The Milford Campus didnt shrink, as had been feared by some the remaining staff and the community: it grew.

We recognized that Milford was actually understaffed so we invested in bringing in more staff onto the campus, posting 100 new FTEs (full time equivalents), Calder said. It (manpower needs) were across all areas and disciplines. We got close to being able to fill those just before COVID hit. It was perfect timing.

Milford then had the staff in place to handle the overflow from Bridgeport Hospital.

There were so many patients at the Bridgeport campus that we needed to move the non-COVID patients here, Calder said. We (Milford) were opening areas that typically you dont open for surgery care. We opened our PACU (post-anesthesia care unit) for other needs. If we hadnt filled those positions, there would have been no one to fill those shifts.

Morris said he wasnt surprised with the Milford Campus success.

You can see it by how quickly the positions filled that this was going to work going forward, Morris said. I was at Yale New Haven from 1990 to 2018 before I came down here to help. Now I see staff from New Haven from the Milford area who chose to live here.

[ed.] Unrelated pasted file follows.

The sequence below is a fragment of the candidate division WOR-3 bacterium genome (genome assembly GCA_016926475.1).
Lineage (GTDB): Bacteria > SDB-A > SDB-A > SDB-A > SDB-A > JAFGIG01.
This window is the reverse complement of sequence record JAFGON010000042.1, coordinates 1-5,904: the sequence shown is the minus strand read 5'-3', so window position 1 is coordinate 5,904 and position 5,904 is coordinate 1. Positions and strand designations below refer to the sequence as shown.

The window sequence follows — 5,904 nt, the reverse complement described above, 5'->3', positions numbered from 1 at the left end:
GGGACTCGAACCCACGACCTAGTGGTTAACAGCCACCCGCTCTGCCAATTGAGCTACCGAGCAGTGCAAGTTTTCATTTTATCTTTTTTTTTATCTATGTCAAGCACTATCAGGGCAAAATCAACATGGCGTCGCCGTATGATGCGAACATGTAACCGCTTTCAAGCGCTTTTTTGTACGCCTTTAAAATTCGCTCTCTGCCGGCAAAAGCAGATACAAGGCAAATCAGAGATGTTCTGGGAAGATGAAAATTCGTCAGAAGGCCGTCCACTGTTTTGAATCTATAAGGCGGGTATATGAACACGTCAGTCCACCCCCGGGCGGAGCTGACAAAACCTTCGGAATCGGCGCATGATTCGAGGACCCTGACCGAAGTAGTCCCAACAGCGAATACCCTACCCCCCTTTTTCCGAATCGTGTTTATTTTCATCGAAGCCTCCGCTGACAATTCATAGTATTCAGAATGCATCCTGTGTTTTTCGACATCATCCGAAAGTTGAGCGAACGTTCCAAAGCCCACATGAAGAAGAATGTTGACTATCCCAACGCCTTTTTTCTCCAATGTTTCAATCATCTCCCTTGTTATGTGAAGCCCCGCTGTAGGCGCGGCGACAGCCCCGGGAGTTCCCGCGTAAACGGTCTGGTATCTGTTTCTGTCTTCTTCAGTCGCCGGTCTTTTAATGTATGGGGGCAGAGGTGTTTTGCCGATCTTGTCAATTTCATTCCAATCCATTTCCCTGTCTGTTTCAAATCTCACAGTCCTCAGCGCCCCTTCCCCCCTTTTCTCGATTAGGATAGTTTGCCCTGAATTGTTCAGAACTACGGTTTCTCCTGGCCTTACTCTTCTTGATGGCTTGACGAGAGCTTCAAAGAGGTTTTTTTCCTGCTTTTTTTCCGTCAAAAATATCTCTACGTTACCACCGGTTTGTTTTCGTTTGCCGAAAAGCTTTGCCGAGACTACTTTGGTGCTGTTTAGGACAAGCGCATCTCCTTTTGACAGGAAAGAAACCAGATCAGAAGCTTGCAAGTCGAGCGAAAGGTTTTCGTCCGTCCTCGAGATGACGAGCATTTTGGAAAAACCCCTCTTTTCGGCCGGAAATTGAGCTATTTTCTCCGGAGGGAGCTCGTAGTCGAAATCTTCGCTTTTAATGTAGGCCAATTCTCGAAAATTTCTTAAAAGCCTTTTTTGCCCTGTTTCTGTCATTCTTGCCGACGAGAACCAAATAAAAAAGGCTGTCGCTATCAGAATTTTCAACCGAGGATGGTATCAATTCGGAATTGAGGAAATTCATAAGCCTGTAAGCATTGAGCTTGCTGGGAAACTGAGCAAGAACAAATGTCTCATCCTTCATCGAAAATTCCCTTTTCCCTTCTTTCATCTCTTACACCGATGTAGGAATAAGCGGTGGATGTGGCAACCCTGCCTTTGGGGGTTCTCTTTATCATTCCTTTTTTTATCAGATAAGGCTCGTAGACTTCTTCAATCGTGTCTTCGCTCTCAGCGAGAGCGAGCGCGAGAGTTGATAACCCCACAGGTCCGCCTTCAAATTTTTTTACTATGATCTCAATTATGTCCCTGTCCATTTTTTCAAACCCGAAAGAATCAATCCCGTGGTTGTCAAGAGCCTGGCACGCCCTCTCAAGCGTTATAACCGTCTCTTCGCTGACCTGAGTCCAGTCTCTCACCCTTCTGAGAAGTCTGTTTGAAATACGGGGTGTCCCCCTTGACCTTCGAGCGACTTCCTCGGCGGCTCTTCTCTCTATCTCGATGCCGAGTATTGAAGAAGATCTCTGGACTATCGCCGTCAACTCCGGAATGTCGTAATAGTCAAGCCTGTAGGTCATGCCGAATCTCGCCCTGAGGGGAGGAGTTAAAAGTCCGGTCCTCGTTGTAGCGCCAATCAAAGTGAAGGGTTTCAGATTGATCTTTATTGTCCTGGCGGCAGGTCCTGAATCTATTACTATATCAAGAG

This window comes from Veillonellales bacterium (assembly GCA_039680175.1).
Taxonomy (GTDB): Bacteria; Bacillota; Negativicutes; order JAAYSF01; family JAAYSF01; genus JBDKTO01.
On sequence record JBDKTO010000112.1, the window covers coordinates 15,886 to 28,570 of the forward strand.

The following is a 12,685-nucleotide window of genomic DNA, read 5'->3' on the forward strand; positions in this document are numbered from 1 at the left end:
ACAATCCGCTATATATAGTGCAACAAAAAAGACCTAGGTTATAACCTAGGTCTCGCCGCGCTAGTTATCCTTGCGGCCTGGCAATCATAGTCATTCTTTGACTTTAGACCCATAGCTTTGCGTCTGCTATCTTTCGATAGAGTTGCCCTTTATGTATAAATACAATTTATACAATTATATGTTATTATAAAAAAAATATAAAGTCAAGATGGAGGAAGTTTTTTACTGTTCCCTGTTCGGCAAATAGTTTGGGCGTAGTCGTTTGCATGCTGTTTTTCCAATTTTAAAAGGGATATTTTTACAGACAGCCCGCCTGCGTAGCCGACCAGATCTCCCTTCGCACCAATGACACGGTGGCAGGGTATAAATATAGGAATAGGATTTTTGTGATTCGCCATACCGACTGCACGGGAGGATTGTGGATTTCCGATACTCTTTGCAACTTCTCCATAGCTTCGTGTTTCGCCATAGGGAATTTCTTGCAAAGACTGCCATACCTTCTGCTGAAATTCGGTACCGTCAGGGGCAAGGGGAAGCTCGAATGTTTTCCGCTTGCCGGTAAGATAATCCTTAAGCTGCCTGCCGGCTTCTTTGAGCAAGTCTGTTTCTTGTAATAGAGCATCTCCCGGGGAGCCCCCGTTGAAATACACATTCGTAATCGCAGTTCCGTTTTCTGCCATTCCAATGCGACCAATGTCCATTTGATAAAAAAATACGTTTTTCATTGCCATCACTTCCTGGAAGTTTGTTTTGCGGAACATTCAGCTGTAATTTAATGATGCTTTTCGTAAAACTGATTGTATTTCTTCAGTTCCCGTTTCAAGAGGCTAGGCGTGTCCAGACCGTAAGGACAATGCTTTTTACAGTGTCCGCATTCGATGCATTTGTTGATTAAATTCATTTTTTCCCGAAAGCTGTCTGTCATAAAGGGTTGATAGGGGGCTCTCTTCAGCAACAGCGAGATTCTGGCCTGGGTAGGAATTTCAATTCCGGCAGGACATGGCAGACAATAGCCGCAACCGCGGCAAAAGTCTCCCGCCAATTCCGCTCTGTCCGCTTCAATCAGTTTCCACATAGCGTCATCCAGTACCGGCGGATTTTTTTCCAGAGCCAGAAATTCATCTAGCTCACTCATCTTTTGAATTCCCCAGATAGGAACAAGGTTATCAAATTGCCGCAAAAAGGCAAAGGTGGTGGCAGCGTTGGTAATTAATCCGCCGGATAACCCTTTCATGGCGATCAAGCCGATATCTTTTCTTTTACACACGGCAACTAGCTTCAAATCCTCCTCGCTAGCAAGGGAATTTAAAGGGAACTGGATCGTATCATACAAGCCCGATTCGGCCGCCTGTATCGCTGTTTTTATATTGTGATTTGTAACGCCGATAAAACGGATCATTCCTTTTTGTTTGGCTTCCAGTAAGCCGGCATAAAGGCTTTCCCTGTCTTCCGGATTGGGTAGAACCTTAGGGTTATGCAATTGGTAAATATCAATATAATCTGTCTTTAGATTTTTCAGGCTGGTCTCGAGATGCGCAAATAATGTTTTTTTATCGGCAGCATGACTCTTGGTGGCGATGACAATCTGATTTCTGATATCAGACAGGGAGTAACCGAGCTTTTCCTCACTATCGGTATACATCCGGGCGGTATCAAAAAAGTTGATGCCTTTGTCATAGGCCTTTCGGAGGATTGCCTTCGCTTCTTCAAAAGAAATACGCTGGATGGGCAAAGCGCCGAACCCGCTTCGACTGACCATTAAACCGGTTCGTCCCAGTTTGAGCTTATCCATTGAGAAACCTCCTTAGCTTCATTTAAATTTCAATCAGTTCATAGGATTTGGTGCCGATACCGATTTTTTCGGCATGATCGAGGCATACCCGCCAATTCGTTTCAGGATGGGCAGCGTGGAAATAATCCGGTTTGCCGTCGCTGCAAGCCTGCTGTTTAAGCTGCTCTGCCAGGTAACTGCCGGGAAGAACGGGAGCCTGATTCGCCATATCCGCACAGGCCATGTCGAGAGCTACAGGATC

It is Bridgeport Hospital, Milford campus. Everything they do at Bridgeport Hospital we do here (not COVID), all the stuff they do at Yale New Haven, Morris said. Right now, a lot of Yale New Haven surgeons are operating down here, doing a lot of orthopedic cases. Oncology cases, that would have been done at the Bridgeport campus, are now done here.

Kipfer, on staff at Milford Hospital for 15 years, sees a promising future.

There has been a lot to celebrate this year, Kipfer said. Both institutions served each other, and through that, served our patients. I dont believe that Milford Hospital would have been able to survive the COVID pandemic, if we had remained an independent community hospital.

An important message to the Milford community going forward is that we have maintained this as a COVID-free campus, Kipfer said.

The work being done at each hospital is beneficial to the other.

Milford was packed the whole time with people that didnt have COVID, Morris said. Bridgeport handled the COVID. But people were still getting pneumonia, skin infections, asthma, appendicitis, so this campus remained full.

Calder agreed.

Because we were COVID-free, our focus here was on the adult older population. It was important that we could take care of that vulnerable population, she said. And as we were able to open things like elective surgeries, the staff from Bridgeport campus came here to Milford to help kick-start all the work in the operating room and getting all the surgeons ramped back up.

I couldnt have envisioned it going better, Calder said.

Im most impressed by the teamwork in our organization. They have never shied away from the work that had to be done, and they did it in a positive and enthusiastic way, Calder said. They all saw what was possible on the other side of this, and they used that to feed their motivation. It has been absolutely inspiring.

william.bloxsom@hearstmediact.com; Twitter: @blox354